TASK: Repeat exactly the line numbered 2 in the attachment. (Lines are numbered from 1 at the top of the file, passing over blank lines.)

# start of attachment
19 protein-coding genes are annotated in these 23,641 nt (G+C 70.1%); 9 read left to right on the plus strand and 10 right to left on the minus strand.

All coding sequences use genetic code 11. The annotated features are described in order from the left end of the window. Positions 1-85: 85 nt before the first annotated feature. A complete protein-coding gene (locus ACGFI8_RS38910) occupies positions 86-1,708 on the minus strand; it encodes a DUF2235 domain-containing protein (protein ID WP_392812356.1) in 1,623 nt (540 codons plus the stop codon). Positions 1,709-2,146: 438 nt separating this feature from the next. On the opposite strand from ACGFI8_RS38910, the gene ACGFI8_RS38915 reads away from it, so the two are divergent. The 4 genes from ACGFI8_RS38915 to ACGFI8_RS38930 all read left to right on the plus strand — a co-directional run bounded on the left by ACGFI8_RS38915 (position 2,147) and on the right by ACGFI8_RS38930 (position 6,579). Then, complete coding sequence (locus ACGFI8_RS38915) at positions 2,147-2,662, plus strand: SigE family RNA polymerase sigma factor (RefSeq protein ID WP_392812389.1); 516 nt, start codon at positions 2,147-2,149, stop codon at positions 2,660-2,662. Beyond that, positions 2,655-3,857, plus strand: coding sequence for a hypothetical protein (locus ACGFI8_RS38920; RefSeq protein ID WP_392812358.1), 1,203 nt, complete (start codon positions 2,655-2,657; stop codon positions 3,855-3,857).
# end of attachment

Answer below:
All coding sequences use genetic code 11. The annotated features are described in order from the left end of the window. Positions 1-85: 85 nt before the first annotated feature. A complete protein-coding gene (locus ACGFI8_RS38910) occupies positions 86-1,708 on the minus strand; it encodes a DUF2235 domain-containing protein (protein ID WP_392812356.1) in 1,623 nt (540 codons plus the stop codon). Positions 1,709-2,146: 438 nt separating this feature from the next. On the opposite strand from ACGFI8_RS38910, the gene ACGFI8_RS38915 reads away from it, so the two are divergent. The 4 genes from ACGFI8_RS38915 to ACGFI8_RS38930 all read left to right on the plus strand — a co-directional run bounded on the left by ACGFI8_RS38915 (position 2,147) and on the right by ACGFI8_RS38930 (position 6,579). Then, complete coding sequence (locus ACGFI8_RS38915) at positions 2,147-2,662, plus strand: SigE family RNA polymerase sigma factor (RefSeq protein ID WP_392812389.1); 516 nt, start codon at positions 2,147-2,149, stop codon at positions 2,660-2,662. Beyond that, positions 2,655-3,857, plus strand: coding sequence for a hypothetical protein (locus ACGFI8_RS38920; RefSeq protein ID WP_392812358.1), 1,203 nt, complete (start codon positions 2,655-2,657; stop codon positions 3,855-3,857).